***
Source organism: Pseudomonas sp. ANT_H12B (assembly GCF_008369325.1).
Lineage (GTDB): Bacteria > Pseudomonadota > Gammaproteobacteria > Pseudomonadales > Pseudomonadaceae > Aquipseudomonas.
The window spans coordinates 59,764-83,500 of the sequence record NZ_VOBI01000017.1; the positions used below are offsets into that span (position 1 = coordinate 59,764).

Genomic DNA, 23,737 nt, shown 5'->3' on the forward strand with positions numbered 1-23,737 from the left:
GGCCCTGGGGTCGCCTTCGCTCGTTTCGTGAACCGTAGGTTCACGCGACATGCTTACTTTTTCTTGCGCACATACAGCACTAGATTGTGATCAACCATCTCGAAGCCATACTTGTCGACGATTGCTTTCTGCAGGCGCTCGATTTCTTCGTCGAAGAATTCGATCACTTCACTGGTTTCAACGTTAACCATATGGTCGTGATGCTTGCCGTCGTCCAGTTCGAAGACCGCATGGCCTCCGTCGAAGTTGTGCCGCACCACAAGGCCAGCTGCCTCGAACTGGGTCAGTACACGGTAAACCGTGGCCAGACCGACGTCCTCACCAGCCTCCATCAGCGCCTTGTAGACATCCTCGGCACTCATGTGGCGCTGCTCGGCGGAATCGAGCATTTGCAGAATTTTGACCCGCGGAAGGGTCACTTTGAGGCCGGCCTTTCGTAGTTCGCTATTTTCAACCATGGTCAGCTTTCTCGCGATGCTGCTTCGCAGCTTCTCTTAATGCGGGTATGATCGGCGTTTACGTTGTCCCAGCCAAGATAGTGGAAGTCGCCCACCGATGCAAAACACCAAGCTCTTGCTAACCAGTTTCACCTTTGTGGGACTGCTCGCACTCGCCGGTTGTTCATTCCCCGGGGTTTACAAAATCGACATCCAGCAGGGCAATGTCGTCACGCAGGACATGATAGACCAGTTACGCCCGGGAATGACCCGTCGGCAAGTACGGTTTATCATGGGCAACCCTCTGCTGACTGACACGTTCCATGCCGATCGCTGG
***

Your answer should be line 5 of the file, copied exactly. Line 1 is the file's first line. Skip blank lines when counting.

GGCCCTGGGGTCGCCTTCGCTCGTTTCGTGAACCGTAGGTTCACGCGACATGCTTACTTTTTCTTGCGCACATACAGCACTAGATTGTGATCAACCATCTCGAAGCCATACTTGTCGACGATTGCTTTCTGCAGGCGCTCGATTTCTTCGTCGAAGAATTCGATCACTTCACTGGTTTCAACGTTAACCATATGGTCGTGATGCTTGCCGTCGTCCAGTTCGAAGACCGCATGGCCTCCGTCGAAGTTGTGCCGCACCACAAGGCCAGCTGCCTCGAACTGGGTCAGTACACGGTAAACCGTGGCCAGACCGACGTCCTCACCAGCCTCCATCAGCGCCTTGTAGACATCCTCGGCACTCATGTGGCGCTGCTCGGCGGAATCGAGCATTTGCAGAATTTTGACCCGCGGAAGGGTCACTTTGAGGCCGGCCTTTCGTAGTTCGCTATTTTCAACCATGGTCAGCTTTCTCGCGATGCTGCTTCGCAGCTTCTCTTAATGCGGGTATGATCGGCGTTTACGTTGTCCCAGCCAAGATAGTGGAAGTCGCCCACCGATGCAAAACACCAAGCTCTTGCTAACCAGTTTCACCTTTGTGGGACTGCTCGCACTCGCCGGTTGTTCATTCCCCGGGGTTTACAAAATCGACATCCAGCAGGGCAATGTCGTCACGCAGGACATGATAGACCAGTTACGCCCGGGAATGACCCGTCGGCAAGTACGGTTTATCATGGGCAACCCTCTGCTGACTGACACGTTCCATGCCGATCGCTGG